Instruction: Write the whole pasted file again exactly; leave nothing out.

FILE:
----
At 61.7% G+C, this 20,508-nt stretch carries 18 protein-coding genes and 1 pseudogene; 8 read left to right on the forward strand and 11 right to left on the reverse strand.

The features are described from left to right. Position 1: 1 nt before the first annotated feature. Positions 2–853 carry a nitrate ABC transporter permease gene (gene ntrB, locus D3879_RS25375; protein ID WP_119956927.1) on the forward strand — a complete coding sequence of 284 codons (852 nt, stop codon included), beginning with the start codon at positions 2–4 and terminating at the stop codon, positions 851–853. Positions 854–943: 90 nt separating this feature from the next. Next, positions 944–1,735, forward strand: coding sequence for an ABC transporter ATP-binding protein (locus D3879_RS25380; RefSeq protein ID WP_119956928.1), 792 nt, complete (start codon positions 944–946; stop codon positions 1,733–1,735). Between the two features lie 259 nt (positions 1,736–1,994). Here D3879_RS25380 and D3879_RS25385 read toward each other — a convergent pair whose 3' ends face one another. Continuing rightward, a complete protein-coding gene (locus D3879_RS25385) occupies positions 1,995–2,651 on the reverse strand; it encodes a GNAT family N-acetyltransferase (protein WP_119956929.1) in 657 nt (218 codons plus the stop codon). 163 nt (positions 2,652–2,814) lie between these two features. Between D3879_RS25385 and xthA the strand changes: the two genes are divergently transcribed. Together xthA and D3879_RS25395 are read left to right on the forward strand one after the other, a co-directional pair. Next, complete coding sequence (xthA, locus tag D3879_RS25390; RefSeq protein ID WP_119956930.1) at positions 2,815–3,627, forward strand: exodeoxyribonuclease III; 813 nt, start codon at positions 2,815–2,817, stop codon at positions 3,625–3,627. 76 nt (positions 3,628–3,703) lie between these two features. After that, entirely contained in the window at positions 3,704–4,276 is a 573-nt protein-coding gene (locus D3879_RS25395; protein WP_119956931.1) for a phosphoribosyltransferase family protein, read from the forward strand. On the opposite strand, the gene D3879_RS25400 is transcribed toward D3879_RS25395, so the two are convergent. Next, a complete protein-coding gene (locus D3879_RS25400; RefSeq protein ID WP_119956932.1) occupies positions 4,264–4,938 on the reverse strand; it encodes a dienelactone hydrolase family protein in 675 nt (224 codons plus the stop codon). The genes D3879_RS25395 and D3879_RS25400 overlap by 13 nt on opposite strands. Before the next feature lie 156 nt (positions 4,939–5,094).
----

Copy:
At 61.7% G+C, this 20,508-nt stretch carries 18 protein-coding genes and 1 pseudogene; 8 read left to right on the forward strand and 11 right to left on the reverse strand.

The features are described from left to right. Position 1: 1 nt before the first annotated feature. Positions 2–853 carry a nitrate ABC transporter permease gene (gene ntrB, locus D3879_RS25375; protein ID WP_119956927.1) on the forward strand — a complete coding sequence of 284 codons (852 nt, stop codon included), beginning with the start codon at positions 2–4 and terminating at the stop codon, positions 851–853. Positions 854–943: 90 nt separating this feature from the next. Next, positions 944–1,735, forward strand: coding sequence for an ABC transporter ATP-binding protein (locus D3879_RS25380; RefSeq protein ID WP_119956928.1), 792 nt, complete (start codon positions 944–946; stop codon positions 1,733–1,735). Between the two features lie 259 nt (positions 1,736–1,994). Here D3879_RS25380 and D3879_RS25385 read toward each other — a convergent pair whose 3' ends face one another. Continuing rightward, a complete protein-coding gene (locus D3879_RS25385) occupies positions 1,995–2,651 on the reverse strand; it encodes a GNAT family N-acetyltransferase (protein WP_119956929.1) in 657 nt (218 codons plus the stop codon). 163 nt (positions 2,652–2,814) lie between these two features. Between D3879_RS25385 and xthA the strand changes: the two genes are divergently transcribed. Together xthA and D3879_RS25395 are read left to right on the forward strand one after the other, a co-directional pair. Next, complete coding sequence (xthA, locus tag D3879_RS25390; RefSeq protein ID WP_119956930.1) at positions 2,815–3,627, forward strand: exodeoxyribonuclease III; 813 nt, start codon at positions 2,815–2,817, stop codon at positions 3,625–3,627. 76 nt (positions 3,628–3,703) lie between these two features. After that, entirely contained in the window at positions 3,704–4,276 is a 573-nt protein-coding gene (locus D3879_RS25395; protein WP_119956931.1) for a phosphoribosyltransferase family protein, read from the forward strand. On the opposite strand, the gene D3879_RS25400 is transcribed toward D3879_RS25395, so the two are convergent. Next, a complete protein-coding gene (locus D3879_RS25400; RefSeq protein ID WP_119956932.1) occupies positions 4,264–4,938 on the reverse strand; it encodes a dienelactone hydrolase family protein in 675 nt (224 codons plus the stop codon). The genes D3879_RS25395 and D3879_RS25400 overlap by 13 nt on opposite strands. Before the next feature lie 156 nt (positions 4,939–5,094).